This is my submission for the latest edition of the Feminist Odyssey Blog Carnival. Its theme is Feminism and Love.
Three months ago, I got married. I did not change my surname.
In those three months, I’ve had maybe four or five conversations about this at work, with coworkers over lunch or when we’re supposed to be paying attention in meetings or something. They’ve all ended sort of eerily similarly. Basically, they go like this:
Coworker: Hey, didn’t I hear that you got married?
Me: Yup, in October.
Coworker: You haven’t changed your name yet. Does this mean you’re not going to?
Me: No, I’m going to keep the name I already have.
Me: Because it’s my name, and I like it.
Coworker: What does your husband think about that?
I was ready for the, “Why?” question, though I didn’t expect it to come up quite so frequently. But I was taken aback by so many people’s immediate progression to my partner’s reaction. The way I’m seeing it, there are a couple of possible responses:
- He is okay with it, and it is a non-issue — which is why we, you know, went ahead and got married.
- It is actually a sticking point in our new marriage, in which case, talking about it with a work acquaintance is at least a little awkward.
In my case, the situation is the former, and I answer as such. Most of the time, people have let it drop there. But on a couple of occasions, people have pressed the issue further.
Coworker the First: He’s not worried you’re, I don’t know, not committed enough to change your name?
Coworker the Second: As long as he doesn’t think you love him less or anything.
I am now going to make a statement that should not — and probably will not — shock regular readers of this blog: Whether a woman keeps, changes, hyphenates, or does otherwise with her surname upon marriage is not an inherent indication of either her love for her partner or her commitment to their marriage. I mean, it may true in some individual circumstances, but it’s not the sort of connection that one should assume as the default.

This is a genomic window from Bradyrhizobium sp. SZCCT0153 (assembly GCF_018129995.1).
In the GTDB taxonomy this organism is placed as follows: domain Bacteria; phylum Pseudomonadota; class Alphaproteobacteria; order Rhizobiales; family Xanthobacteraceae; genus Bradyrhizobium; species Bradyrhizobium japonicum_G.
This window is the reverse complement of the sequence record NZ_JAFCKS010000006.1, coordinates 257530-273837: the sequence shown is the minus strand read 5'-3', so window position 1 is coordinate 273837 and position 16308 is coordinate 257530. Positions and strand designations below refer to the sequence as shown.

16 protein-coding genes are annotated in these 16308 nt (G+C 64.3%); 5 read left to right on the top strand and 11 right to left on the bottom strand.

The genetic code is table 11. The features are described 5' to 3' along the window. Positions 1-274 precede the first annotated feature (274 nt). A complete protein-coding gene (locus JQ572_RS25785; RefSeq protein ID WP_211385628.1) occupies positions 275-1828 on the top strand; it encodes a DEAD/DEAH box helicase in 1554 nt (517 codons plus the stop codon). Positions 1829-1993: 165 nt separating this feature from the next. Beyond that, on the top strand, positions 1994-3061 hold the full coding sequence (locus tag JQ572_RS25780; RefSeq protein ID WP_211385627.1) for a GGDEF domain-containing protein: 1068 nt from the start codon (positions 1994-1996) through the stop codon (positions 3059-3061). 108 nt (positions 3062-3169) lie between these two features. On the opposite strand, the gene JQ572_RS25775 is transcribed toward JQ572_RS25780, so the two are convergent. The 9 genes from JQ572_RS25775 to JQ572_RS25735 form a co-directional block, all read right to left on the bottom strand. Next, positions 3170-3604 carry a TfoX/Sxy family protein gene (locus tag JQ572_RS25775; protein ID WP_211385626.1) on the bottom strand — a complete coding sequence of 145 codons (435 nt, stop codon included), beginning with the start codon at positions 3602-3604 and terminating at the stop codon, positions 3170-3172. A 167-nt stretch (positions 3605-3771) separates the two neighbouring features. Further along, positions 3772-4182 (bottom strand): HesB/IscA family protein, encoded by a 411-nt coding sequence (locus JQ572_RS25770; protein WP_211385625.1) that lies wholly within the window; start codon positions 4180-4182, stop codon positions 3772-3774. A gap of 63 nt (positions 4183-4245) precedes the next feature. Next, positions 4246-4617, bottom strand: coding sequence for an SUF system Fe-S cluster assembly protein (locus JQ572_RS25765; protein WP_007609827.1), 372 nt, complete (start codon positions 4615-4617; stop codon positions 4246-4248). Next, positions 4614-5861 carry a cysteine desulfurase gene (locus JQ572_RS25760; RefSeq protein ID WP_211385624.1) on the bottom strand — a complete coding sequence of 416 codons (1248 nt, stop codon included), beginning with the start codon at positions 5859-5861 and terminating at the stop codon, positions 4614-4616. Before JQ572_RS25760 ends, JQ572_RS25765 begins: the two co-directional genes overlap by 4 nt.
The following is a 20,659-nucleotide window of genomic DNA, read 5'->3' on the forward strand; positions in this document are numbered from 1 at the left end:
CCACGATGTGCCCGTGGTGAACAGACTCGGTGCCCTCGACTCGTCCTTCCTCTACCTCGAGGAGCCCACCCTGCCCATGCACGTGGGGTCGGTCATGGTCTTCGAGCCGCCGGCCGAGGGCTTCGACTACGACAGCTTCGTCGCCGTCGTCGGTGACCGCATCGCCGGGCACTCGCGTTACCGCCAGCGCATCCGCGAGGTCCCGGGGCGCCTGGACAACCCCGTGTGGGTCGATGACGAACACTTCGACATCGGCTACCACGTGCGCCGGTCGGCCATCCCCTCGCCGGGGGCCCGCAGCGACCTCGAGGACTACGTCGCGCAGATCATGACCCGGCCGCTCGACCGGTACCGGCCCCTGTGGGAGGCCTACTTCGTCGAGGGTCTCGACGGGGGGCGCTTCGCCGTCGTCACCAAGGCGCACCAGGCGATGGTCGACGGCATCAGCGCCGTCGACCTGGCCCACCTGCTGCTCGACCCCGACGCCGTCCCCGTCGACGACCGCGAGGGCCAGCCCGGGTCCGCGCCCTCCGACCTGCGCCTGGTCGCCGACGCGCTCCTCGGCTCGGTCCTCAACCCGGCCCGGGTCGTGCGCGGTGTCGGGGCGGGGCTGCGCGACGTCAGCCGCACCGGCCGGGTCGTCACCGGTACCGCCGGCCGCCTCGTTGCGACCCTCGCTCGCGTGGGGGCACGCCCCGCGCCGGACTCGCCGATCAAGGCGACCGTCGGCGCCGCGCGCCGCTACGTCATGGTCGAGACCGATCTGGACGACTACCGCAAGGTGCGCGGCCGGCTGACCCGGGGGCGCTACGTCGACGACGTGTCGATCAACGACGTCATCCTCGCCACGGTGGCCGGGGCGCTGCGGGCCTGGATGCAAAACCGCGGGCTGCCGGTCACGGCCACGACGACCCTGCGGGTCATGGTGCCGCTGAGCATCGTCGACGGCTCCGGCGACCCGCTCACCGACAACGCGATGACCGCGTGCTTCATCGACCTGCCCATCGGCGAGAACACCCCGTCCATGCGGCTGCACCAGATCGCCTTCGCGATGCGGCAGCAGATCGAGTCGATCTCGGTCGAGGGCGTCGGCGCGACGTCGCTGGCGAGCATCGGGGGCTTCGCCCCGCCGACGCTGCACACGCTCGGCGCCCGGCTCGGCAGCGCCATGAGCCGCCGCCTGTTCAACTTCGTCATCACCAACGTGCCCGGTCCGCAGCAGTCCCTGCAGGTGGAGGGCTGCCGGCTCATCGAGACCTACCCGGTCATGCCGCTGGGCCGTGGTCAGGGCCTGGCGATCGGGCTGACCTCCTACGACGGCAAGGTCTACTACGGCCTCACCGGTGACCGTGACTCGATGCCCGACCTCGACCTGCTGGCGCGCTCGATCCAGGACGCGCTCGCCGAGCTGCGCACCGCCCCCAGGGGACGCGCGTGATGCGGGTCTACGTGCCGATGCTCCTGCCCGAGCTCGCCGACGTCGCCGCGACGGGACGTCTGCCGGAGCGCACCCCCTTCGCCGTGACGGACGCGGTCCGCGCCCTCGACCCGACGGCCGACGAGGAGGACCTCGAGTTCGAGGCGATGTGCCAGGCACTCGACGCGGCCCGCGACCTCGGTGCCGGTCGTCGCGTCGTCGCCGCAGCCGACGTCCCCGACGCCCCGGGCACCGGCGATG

Here’s the thing: We got married in the year 2012, and one of these conversations took place in 2013. I thought people already freaking new this! Apparently, that is also something I cannot assume as the default.
I’m not really sure why this is still a Thing. I don’t think it can be my degree of love or commitment that these folks are actually concerned about, on account of love and commitment are expected qualities for both participants in a marriage to display, and no one has yet asked why my husband hasn’t changed his surname to mine. They may, however, be calling into question my levels of selflessness and submission — qualities that are, on the whole, more socially expected of women than they are of men.
I’m also not sure as to whether not legally adopting my partner’s last name makes me any more assertive. While this was a choice on my part, it was not a choice that faced any kind of pushback from either my partner or from any legal or official channels. (Clueless relatives and annoying coworkers, however, remain another story.)
As for whether it makes me selfish? Maybe. Probably. But when it comes to valuing my right to dictate the terms of my identity, “selfish” is not actually a bad thing.